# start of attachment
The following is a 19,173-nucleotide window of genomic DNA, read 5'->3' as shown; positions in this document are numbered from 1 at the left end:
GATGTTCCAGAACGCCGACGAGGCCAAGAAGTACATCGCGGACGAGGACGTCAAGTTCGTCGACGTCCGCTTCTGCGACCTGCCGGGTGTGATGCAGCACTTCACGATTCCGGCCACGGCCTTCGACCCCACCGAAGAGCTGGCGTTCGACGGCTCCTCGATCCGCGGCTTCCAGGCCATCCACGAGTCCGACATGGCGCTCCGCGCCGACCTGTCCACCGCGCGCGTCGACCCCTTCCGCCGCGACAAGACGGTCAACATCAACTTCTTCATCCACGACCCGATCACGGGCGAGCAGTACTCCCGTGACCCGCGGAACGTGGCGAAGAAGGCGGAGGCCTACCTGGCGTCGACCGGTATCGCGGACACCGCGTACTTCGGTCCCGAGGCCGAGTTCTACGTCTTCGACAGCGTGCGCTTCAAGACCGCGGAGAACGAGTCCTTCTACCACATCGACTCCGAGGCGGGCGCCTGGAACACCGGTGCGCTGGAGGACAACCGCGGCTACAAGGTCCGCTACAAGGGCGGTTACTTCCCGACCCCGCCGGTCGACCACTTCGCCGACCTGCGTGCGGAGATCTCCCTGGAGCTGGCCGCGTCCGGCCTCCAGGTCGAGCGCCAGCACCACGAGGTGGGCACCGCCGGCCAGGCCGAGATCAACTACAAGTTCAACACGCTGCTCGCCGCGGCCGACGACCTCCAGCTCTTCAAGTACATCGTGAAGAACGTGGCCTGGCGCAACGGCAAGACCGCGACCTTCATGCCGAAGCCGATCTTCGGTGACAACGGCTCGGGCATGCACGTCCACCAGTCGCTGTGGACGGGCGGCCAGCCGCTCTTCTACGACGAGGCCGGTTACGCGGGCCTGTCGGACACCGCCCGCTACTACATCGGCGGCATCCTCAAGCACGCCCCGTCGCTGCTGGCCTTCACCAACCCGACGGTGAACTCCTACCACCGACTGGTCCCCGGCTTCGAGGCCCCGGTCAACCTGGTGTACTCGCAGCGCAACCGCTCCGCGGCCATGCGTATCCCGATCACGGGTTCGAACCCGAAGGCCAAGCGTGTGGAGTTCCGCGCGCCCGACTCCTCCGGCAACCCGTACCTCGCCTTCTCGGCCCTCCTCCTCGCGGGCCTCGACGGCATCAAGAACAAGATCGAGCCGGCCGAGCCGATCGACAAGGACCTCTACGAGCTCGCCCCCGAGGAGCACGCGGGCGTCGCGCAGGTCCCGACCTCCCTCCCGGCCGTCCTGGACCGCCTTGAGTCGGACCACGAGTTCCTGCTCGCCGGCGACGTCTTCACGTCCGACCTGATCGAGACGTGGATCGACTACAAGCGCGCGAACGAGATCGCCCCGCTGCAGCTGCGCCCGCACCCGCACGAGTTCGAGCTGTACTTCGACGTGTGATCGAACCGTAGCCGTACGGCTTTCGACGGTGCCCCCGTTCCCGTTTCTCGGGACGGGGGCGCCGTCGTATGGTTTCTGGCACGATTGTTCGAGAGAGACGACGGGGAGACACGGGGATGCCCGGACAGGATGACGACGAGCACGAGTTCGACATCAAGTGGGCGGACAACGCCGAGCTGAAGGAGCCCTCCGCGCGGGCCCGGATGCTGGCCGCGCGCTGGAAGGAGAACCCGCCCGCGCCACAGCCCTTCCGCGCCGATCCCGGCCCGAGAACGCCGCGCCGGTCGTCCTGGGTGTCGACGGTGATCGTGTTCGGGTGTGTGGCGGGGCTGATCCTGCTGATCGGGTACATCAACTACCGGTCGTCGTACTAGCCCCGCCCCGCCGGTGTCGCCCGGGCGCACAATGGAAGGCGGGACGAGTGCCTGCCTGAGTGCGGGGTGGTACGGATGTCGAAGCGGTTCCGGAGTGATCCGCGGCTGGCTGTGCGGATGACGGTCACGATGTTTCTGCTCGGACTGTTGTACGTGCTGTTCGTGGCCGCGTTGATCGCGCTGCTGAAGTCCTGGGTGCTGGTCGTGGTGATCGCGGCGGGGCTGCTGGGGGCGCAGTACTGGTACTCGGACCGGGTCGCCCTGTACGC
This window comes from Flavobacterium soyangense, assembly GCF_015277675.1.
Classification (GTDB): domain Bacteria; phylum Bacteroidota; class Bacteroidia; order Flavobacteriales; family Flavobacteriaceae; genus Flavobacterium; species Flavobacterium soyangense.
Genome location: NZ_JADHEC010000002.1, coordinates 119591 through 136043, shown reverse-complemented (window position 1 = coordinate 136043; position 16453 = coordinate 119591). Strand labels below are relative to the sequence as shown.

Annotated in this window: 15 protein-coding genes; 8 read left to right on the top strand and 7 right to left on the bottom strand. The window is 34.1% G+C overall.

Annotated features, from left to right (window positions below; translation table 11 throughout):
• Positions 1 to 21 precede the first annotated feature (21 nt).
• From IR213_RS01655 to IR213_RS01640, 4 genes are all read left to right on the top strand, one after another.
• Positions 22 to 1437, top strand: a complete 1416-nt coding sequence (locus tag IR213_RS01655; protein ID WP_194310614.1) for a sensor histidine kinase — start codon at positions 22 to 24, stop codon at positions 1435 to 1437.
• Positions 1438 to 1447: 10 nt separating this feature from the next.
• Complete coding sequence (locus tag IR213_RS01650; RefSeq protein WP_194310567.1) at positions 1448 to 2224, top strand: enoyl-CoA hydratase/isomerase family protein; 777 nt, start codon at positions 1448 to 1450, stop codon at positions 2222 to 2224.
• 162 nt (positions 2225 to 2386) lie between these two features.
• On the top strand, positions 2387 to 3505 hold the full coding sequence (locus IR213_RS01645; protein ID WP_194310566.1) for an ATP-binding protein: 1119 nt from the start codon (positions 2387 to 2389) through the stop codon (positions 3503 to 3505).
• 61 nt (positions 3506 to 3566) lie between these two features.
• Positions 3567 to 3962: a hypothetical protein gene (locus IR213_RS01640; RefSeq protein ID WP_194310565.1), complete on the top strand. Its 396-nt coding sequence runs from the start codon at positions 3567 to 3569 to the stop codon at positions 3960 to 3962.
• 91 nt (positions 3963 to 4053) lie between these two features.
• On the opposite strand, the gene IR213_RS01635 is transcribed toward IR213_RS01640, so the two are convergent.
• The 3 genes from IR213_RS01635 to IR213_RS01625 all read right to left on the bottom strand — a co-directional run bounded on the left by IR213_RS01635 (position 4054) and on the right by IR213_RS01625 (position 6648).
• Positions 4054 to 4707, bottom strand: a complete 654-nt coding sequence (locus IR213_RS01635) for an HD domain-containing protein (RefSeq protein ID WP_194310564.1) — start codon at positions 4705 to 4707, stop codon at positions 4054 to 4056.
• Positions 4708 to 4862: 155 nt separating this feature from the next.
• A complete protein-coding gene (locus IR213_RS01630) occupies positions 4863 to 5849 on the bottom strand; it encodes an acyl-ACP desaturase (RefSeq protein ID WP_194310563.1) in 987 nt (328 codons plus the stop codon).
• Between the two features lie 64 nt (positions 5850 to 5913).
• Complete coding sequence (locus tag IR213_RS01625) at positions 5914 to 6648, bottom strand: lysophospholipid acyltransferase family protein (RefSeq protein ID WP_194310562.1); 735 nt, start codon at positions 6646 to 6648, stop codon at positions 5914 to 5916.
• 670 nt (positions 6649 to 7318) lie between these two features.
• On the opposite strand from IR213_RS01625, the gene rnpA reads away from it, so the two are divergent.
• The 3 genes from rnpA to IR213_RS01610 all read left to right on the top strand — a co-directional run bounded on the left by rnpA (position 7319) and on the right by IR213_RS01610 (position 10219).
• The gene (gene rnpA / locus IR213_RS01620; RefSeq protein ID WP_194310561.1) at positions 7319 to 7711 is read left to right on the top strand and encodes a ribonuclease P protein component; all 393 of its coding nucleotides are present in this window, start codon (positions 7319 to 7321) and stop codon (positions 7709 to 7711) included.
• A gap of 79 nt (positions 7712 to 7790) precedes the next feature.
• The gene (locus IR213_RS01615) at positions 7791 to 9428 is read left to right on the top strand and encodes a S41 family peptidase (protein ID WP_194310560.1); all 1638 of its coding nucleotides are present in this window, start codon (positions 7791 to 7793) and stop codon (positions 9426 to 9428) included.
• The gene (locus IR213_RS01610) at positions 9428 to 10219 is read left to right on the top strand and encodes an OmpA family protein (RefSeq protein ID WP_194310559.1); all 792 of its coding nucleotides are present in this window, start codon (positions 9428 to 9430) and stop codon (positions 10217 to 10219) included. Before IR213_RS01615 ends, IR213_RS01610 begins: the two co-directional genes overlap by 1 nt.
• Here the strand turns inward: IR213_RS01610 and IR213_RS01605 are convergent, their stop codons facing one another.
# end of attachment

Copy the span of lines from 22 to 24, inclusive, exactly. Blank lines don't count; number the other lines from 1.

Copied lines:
• A complete protein-coding gene (locus IR213_RS01630) occupies positions 4863 to 5849 on the bottom strand; it encodes an acyl-ACP desaturase (RefSeq protein ID WP_194310563.1) in 987 nt (328 codons plus the stop codon).
• Between the two features lie 64 nt (positions 5850 to 5913).
• Complete coding sequence (locus tag IR213_RS01625) at positions 5914 to 6648, bottom strand: lysophospholipid acyltransferase family protein (RefSeq protein ID WP_194310562.1); 735 nt, start codon at positions 6646 to 6648, stop codon at positions 5914 to 5916.